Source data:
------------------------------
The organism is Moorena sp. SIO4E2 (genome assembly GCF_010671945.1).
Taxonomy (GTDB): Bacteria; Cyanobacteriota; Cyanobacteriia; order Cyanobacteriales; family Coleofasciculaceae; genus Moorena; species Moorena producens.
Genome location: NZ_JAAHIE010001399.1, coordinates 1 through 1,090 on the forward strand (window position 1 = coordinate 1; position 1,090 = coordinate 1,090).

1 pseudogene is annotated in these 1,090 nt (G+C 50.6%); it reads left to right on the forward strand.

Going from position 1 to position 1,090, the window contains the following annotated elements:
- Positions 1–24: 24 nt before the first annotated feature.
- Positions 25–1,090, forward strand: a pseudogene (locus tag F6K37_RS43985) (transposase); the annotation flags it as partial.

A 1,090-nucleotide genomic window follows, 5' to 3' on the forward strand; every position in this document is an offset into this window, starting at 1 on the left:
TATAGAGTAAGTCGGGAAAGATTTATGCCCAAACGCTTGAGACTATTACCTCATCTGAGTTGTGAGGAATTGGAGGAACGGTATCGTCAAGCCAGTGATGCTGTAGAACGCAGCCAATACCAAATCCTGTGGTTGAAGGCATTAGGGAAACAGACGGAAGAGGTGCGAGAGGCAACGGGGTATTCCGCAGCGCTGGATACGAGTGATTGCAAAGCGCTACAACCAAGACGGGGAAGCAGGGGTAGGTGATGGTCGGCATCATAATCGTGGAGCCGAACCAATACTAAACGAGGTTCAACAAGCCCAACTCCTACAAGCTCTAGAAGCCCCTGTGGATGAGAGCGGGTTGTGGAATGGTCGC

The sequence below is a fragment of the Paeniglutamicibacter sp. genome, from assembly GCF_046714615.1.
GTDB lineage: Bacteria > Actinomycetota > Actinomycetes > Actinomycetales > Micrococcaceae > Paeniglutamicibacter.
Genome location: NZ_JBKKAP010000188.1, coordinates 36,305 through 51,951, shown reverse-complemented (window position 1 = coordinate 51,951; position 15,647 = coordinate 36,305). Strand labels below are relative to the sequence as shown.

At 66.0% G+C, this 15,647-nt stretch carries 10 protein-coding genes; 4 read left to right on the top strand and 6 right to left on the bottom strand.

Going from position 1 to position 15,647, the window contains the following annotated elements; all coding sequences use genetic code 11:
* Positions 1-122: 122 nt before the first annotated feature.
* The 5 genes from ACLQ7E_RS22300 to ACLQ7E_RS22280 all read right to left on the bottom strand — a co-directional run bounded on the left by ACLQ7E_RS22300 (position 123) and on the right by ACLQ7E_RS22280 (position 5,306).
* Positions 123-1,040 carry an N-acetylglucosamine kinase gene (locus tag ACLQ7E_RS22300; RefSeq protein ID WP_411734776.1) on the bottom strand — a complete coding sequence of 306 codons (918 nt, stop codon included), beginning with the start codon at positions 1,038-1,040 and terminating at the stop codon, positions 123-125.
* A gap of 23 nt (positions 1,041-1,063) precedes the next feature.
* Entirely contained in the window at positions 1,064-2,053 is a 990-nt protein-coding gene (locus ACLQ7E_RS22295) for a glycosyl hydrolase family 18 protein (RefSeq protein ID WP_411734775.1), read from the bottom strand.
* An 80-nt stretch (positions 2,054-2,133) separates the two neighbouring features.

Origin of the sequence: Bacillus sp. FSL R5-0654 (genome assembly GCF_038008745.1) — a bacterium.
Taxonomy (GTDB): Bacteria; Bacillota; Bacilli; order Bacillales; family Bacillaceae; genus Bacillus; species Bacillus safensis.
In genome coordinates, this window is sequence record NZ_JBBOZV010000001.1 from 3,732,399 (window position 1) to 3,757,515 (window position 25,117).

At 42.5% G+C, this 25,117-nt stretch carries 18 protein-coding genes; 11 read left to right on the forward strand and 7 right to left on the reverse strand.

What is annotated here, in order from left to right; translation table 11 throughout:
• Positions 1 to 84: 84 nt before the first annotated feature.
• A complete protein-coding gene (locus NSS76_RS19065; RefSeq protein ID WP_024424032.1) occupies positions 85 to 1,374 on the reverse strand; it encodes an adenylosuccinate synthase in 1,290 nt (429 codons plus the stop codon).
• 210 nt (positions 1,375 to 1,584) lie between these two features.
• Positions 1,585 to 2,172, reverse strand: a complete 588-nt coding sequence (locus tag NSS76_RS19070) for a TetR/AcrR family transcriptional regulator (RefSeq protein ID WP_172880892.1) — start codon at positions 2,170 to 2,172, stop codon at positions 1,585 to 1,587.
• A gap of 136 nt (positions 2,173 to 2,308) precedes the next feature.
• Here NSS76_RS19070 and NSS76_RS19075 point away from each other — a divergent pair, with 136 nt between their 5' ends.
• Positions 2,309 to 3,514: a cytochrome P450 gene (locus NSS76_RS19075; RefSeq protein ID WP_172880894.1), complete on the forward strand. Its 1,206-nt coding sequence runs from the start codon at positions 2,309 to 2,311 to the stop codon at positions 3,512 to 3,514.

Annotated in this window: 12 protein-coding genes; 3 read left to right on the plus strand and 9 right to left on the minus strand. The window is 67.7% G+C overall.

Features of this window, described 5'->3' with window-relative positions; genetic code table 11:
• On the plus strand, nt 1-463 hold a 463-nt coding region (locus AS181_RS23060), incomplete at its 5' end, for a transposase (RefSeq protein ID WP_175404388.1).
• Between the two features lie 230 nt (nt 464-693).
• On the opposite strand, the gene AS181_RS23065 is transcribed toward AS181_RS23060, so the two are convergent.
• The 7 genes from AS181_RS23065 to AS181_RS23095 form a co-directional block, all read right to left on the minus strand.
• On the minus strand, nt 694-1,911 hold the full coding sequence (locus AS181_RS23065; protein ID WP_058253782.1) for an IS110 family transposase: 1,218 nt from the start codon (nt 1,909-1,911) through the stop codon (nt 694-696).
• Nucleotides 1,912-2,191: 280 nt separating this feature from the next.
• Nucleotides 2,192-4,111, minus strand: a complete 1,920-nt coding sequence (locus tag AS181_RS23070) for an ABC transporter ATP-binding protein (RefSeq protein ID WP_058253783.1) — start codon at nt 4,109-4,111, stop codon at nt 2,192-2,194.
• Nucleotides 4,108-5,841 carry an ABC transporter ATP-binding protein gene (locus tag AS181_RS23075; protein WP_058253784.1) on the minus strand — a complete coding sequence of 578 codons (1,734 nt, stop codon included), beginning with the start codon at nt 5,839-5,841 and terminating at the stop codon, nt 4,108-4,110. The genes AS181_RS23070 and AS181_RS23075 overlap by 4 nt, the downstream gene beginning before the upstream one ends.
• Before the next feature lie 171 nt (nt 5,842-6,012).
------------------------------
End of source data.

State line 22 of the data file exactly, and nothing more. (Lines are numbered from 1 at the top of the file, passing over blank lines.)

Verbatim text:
Taxonomy (GTDB): Bacteria; Bacillota; Bacilli; order Bacillales; family Bacillaceae; genus Bacillus; species Bacillus safensis.